PARIS – For its initial Sept. 15 appearance during Philharmonie de Paris’ Boston Weekend, the Boston Symphony Orchestra under Andris Nelsons presented a Mahler Third Symphony so stunning that the audience simply refused to let the performers go. From my seat in first row center of the top balcony, which many consider the best place to hear large symphonic works in the Philharmonie’s acoustically superb Grande Salle Pierre Boulez, I spied not a soul who exited the hall during a good ten minutes of applause and repeated bows. While audience members did not leap to their feet en masse, as has become de rigueur in the U.S. at performances both mediocre and marvelous, they applauded wildly, cheered, and eventually clapped in unison until, after repeated bows and acknowledgments, Nelsons finally clasped his hands together in Buddhist fashion, lowered his carriage in a final bow of respect, and waved farewell.
The evening – the first of two collaborative efforts between the BSO and Parisian musicians – saw the orchestra and mezzo-soprano Susan Graham perform alongside the Choeur de femmes de Radio France and Maîtrise de Radio France (Women’s Choir of Radio France and Master-Student Choir of Radio France). The next day, before an equally sensational concert of Bernstein’s Serenade, with violin soloist Baiba Skride, and Shostakovich’s Symphony No. 4, musicians of the BSO and l’Orchestre de Paris joined soloists from l’Ensemble intercontemporain and harpist Anaïs Gaudemard to perform chamber works by Ravel, Piston, Stravinsky, Takemitsu, and Adès. Also featured in the Boston Weekend was the early music ensemble Boston Camerata. A report on its concert is here.
No review would be complete without discussion of the acoustics in Philharmonie de Paris’ 3 ½-year-old main concert hall. A collaboration between architect Jean Nouvel, lead acoustician Harold Marshall, and other designers, the layout of the asymmetrical, all-enveloping 2400-seat auditorium ensures that no patron is more than 105 feet from the stage. Thanks to multiple flat, floating reflective clouds suspended from the ceiling and a seemingly infinite number of diffusive protrusions and cavities throughout the hall, sonics are highly resonant yet remarkably clear, open, and focused. Rather than the vibrancy of highs diminishing as sounds travel far from the stage, they remain as remarkably alive, color-saturated, and potent as the hall’s astoundingly intense bass, even from a considerable distance.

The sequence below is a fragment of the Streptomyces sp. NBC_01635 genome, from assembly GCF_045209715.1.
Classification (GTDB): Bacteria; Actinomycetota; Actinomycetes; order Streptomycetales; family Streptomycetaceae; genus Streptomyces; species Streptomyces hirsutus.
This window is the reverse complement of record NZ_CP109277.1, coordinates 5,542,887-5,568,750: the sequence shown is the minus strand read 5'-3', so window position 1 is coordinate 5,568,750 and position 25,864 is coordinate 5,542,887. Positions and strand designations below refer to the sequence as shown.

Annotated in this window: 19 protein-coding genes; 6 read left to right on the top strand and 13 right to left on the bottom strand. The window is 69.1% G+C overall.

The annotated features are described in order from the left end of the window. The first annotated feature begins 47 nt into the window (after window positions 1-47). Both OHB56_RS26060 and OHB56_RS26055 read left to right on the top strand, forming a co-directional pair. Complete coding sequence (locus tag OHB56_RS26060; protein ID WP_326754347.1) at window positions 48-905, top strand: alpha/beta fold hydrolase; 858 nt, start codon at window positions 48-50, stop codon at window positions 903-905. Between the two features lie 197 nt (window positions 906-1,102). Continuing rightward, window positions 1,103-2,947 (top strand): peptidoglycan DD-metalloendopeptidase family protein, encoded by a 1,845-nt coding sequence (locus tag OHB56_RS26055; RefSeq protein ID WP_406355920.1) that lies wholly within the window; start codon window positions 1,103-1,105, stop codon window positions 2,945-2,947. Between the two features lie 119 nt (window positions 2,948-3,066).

Imagine the vivid colors of a rainbow created by light that has been refracted through a flawless diamond surface, and you’ll get a sense of the sound in Grand Salle Pierre Boulez. I’ve attended concerts in a number of acoustically outstanding acoustics, including the exceedingly wet Eugene McDermott Concert Hall in the Meyerson Symphony Center in Dallas and the vibrant Weill Hall at the Green Center in Rohnert Park, Calif., (modeled after Ozawa Hall at Tanglewood, whose design was inspired by the fabled Golden Hall of Vienna’s Musikverein), and can attest that the acoustic of Philharmonie de Paris is the most open and vibrant of the lot. Equally capable of transmitting music of nurturing warmth and cataclysmic force, the acoustic proved ideal for showcasing Nelsons and the BSO’s ability to create whatever sounds best to convey the emotional and spiritual import of the music at hand.